The long term strategic problem for the United States in South Asia, by contrast, lies in two realms. The first concerns the nuclear arsenals of Pakistan and India, and the second is over great power conflict in and around the Indian Ocean. The Obama administration has failed to understand that successful foreign policy and national security can only be conducted with a comprehensive and long term approach to grand strategy. As a result, the Obama administration has sent two signals that may impede successful American grand strategy in South Asia. The first is the withdrawal from Afghanistan. Regardless of the debate about the invasion and counter- insurgency itself, there is a separate question of how the withdrawal affects great-power relations. America’s impending withdrawal indicates an unwillingness to see the problem toward its desired ending: stability in Afghanistan. This is particularly worrying to India, which has long been a victim of Pakistani-sponsored extremism. The second is great concern, in India in particular, is that the Obama administration has leaned too far toward China.
The strategic nuclear question is paramount. Pakistan possesses between 90 and 110 nuclear weapons and has likely been a nuclear state since the early 1990s thanks to the efforts of its most notorious nuclear scientist, AQ Khan. Khan was also responsible for nuclear proliferation to North Korea, Iran, and Libya.
The next long term issue concerns great power conflict. There are a multitude of scenarios that presage potential unrest. The unsettled border between China and India continues to be a source of skirmishes and tension between the two, with China being ever- more aggressive in its claims. Disputes over the Line of Control and tensions over Jammu and Kashmir between Pakistan and India make a South Asian solution to Islamic extremism unlikely. But the area where the United States could find itself in direct strategic conflict is the Indian Ocean. Some have even suggested that India may use its rise to naval greatness as a way to cut off China from oil supplies by creating a “metal chain” to lock shut the western entrance of the Strait of Malacca.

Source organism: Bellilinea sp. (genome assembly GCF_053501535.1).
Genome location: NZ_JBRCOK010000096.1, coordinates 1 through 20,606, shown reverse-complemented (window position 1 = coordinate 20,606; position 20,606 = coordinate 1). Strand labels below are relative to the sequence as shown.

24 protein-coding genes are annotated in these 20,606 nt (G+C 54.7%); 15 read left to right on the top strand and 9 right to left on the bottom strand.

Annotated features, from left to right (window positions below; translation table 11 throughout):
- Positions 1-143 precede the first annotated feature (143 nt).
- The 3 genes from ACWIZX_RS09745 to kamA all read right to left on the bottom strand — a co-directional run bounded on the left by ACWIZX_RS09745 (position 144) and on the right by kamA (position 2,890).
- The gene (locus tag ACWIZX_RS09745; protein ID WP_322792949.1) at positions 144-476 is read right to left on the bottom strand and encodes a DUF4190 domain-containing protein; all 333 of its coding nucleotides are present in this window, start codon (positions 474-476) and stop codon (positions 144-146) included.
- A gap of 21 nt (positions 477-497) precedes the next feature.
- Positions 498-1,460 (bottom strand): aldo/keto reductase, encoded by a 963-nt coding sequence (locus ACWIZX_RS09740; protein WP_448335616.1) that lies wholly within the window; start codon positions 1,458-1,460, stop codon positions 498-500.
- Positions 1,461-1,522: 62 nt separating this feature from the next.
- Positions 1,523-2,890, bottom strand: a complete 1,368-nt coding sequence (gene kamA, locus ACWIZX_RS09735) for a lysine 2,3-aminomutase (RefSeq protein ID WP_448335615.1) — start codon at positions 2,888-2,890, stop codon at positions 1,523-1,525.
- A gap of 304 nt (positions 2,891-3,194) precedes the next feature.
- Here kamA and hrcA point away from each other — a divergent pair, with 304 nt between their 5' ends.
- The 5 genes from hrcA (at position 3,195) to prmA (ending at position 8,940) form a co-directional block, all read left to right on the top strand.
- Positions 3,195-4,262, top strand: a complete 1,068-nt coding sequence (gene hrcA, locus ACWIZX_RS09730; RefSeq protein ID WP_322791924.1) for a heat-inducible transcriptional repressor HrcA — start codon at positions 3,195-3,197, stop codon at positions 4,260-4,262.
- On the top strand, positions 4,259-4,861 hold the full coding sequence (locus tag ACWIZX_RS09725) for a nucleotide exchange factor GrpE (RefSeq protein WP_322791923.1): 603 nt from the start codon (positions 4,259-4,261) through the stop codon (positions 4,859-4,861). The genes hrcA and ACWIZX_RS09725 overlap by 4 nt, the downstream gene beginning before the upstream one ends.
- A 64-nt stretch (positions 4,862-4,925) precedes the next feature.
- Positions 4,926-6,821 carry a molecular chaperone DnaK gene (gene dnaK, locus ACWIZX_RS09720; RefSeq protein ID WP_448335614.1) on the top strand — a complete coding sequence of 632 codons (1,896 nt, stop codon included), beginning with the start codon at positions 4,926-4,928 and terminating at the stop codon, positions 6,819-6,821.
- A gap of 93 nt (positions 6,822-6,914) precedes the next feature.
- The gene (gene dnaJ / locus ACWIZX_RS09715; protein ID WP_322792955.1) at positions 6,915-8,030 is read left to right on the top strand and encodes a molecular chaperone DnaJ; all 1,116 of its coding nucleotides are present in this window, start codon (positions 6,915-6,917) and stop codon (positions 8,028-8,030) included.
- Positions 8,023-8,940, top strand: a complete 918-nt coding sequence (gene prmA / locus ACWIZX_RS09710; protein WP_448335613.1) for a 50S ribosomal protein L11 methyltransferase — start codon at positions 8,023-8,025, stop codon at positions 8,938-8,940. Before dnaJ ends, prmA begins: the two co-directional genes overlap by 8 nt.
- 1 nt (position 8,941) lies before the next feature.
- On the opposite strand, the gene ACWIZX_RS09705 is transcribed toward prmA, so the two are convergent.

The military equation is complex—and troubling. India has five primary naval bases in the Indian Ocean region: Mumbai, Karwar, Kochi, Visakhapatnam, and Port Blair (Andaman Islands), and currently deploys one aircraft carrier with a plan for two more. Pakistan has one primary naval base in the Indian Ocean region near Karachi. There are several Chinese-built ports and refueling stations in the Indian Ocean region: Gwadar (Pakistan), Hambantota (Sri Lanka), Chittagong (Bangladesh), and Sittwe (Burma/ Myanmar). The United States, meanwhile, has one primary naval base in the Indian Ocean region: Diego Garcia (British Indian Ocean Territory). The U.S. Fifth and Seventh Fleets dominate this area of operations. The potential for conflict here is immeasurable, especially in the Arabian Sea and Indian Ocean. This could prove even more dangerous should the Chinese become more aggressive in their claims in the South China Sea.
NAVIGATING THE REGION
The U.S. Maritime strategy of 2007 states, “Credible combat power will be continuously postured in the Western Pacific and the Arabian Gulf/Indian Ocean to protect our vital interests, assure our friends and allies of our continuing commitment to regional security, and deter and dissuade potential adversaries and peer competitors.” In order for this President Bush- era declaration to have teeth now and in the future, however, a series of micro and macro decisions need to be made, most of which are not in line with the Obama Doctrine.
These include deeper involvement on countering Islamic extremism in the region, and most of all greater coordination with South Asian states in maintaining security in the Indian Ocean, the geopolitics of which increasingly have become affected by China’s regional rise and associated instability.
The stakes are high. If South Asia becomes another in a series of Obama Doctrine failures, it will only be one of many, the legacy of which will be costly to repair.